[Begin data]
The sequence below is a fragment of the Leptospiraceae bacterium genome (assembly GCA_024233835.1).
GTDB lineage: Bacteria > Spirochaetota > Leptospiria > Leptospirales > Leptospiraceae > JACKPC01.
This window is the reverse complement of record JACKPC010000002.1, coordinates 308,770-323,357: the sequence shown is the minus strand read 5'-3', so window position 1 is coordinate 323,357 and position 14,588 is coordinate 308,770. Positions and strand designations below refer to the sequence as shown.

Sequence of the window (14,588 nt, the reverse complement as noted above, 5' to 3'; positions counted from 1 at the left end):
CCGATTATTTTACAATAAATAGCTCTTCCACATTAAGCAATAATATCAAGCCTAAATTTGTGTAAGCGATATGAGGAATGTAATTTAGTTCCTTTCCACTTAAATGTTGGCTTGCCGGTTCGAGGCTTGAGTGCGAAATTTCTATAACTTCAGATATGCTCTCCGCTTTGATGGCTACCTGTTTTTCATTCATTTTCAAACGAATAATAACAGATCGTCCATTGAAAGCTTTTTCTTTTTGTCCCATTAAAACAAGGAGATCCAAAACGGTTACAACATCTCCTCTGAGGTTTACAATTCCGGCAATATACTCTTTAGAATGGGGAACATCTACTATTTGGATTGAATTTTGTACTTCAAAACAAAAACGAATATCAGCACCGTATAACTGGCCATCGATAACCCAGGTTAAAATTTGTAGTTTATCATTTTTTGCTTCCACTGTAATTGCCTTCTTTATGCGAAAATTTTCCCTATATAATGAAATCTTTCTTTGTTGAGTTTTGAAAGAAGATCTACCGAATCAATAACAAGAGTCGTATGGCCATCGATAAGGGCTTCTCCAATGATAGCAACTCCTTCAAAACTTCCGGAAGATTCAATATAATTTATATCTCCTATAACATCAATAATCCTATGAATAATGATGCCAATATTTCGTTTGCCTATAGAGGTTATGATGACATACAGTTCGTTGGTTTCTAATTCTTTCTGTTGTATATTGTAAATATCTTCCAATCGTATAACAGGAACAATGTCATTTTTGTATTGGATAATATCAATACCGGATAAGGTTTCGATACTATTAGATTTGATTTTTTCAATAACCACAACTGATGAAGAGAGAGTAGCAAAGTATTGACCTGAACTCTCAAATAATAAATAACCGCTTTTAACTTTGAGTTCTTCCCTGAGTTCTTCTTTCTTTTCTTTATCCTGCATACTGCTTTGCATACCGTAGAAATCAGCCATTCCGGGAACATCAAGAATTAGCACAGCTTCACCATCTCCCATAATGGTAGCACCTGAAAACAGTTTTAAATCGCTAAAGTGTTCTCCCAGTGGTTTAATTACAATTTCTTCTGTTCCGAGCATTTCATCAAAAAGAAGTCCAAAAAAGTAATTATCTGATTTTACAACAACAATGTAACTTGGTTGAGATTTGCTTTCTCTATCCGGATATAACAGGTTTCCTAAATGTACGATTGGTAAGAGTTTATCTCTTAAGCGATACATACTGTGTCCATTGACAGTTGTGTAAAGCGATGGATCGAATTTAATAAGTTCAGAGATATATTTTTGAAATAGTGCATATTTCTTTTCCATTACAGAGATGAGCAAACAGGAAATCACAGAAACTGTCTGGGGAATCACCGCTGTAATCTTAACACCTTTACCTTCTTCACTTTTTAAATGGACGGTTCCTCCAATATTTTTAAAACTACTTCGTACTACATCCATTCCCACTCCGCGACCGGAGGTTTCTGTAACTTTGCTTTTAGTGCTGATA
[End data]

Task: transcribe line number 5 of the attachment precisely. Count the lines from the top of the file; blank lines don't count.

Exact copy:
CCGATTATTTTACAATAAATAGCTCTTCCACATTAAGCAATAATATCAAGCCTAAATTTGTGTAAGCGATATGAGGAATGTAATTTAGTTCCTTTCCACTTAAATGTTGGCTTGCCGGTTCGAGGCTTGAGTGCGAAATTTCTATAACTTCAGATATGCTCTCCGCTTTGATGGCTACCTGTTTTTCATTCATTTTCAAACGAATAATAACAGATCGTCCATTGAAAGCTTTTTCTTTTTGTCCCATTAAAACAAGGAGATCCAAAACGGTTACAACATCTCCTCTGAGGTTTACAATTCCGGCAATATACTCTTTAGAATGGGGAACATCTACTATTTGGATTGAATTTTGTACTTCAAAACAAAAACGAATATCAGCACCGTATAACTGGCCATCGATAACCCAGGTTAAAATTTGTAGTTTATCATTTTTTGCTTCCACTGTAATTGCCTTCTTTATGCGAAAATTTTCCCTATATAATGAAATCTTTCTTTGTTGAGTTTTGAAAGAAGATCTACCGAATCAATAACAAGAGTCGTATGGCCATCGATAAGGGCTTCTCCAATGATAGCAACTCCTTCAAAACTTCCGGAAGATTCAATATAATTTATATCTCCTATAACATCAATAATCCTATGAATAATGATGCCAATATTTCGTTTGCCTATAGAGGTTATGATGACATACAGTTCGTTGGTTTCTAATTCTTTCTGTTGTATATTGTAAATATCTTCCAATCGTATAACAGGAACAATGTCATTTTTGTATTGGATAATATCAATACCGGATAAGGTTTCGATACTATTAGATTTGATTTTTTCAATAACCACAACTGATGAAGAGAGAGTAGCAAAGTATTGACCTGAACTCTCAAATAATAAATAACCGCTTTTAACTTTGAGTTCTTCCCTGAGTTCTTCTTTCTTTTCTTTATCCTGCATACTGCTTTGCATACCGTAGAAATCAGCCATTCCGGGAACATCAAGAATTAGCACAGCTTCACCATCTCCCATAATGGTAGCACCTGAAAACAGTTTTAAATCGCTAAAGTGTTCTCCCAGTGGTTTAATTACAATTTCTTCTGTTCCGAGCATTTCATCAAAAAGAAGTCCAAAAAAGTAATTATCTGATTTTACAACAACAATGTAACTTGGTTGAGATTTGCTTTCTCTATCCGGATATAACAGGTTTCCTAAATGTACGATTGGTAAGAGTTTATCTCTTAAGCGATACATACTGTGTCCATTGACAGTTGTGTAAAGCGATGGATCGAATTTAATAAGTTCAGAGATATATTTTTGAAATAGTGCATATTTCTTTTCCATTACAGAGATGAGCAAACAGGAAATCACAGAAACTGTCTGGGGAATCACCGCTGTAATCTTAACACCTTTACCTTCTTCACTTTTTAAATGGACGGTTCCTCCAATATTTTTAAAACTACTTCGTACTACATCCATTCCCACTCCGCGACCGGAGGTTTCTGTAACTTTGCTTTTAGTGCTGATA